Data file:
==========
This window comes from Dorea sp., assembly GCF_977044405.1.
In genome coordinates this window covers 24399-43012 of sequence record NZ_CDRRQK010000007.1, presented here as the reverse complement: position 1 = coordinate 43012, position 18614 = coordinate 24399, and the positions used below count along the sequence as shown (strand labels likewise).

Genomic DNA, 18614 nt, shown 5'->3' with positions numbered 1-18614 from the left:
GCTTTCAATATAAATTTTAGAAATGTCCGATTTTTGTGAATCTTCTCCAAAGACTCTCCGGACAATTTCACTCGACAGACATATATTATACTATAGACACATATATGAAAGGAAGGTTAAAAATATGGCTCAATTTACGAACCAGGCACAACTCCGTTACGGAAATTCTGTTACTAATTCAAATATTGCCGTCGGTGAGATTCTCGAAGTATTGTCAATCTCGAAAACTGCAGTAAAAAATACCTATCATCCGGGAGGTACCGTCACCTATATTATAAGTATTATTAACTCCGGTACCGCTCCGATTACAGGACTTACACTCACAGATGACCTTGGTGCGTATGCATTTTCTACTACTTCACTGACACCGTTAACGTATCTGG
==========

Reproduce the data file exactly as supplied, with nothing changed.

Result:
This window comes from Dorea sp., assembly GCF_977044405.1.
In genome coordinates this window covers 24399-43012 of sequence record NZ_CDRRQK010000007.1, presented here as the reverse complement: position 1 = coordinate 43012, position 18614 = coordinate 24399, and the positions used below count along the sequence as shown (strand labels likewise).

Genomic DNA, 18614 nt, shown 5'->3' with positions numbered 1-18614 from the left:
GCTTTCAATATAAATTTTAGAAATGTCCGATTTTTGTGAATCTTCTCCAAAGACTCTCCGGACAATTTCACTCGACAGACATATATTATACTATAGACACATATATGAAAGGAAGGTTAAAAATATGGCTCAATTTACGAACCAGGCACAACTCCGTTACGGAAATTCTGTTACTAATTCAAATATTGCCGTCGGTGAGATTCTCGAAGTATTGTCAATCTCGAAAACTGCAGTAAAAAATACCTATCATCCGGGAGGTACCGTCACCTATATTATAAGTATTATTAACTCCGGTACCGCTCCGATTACAGGACTTACACTCACAGATGACCTTGGTGCGTATGCATTTTCTACTACTTCACTGACACCGTTAACGTATCTGG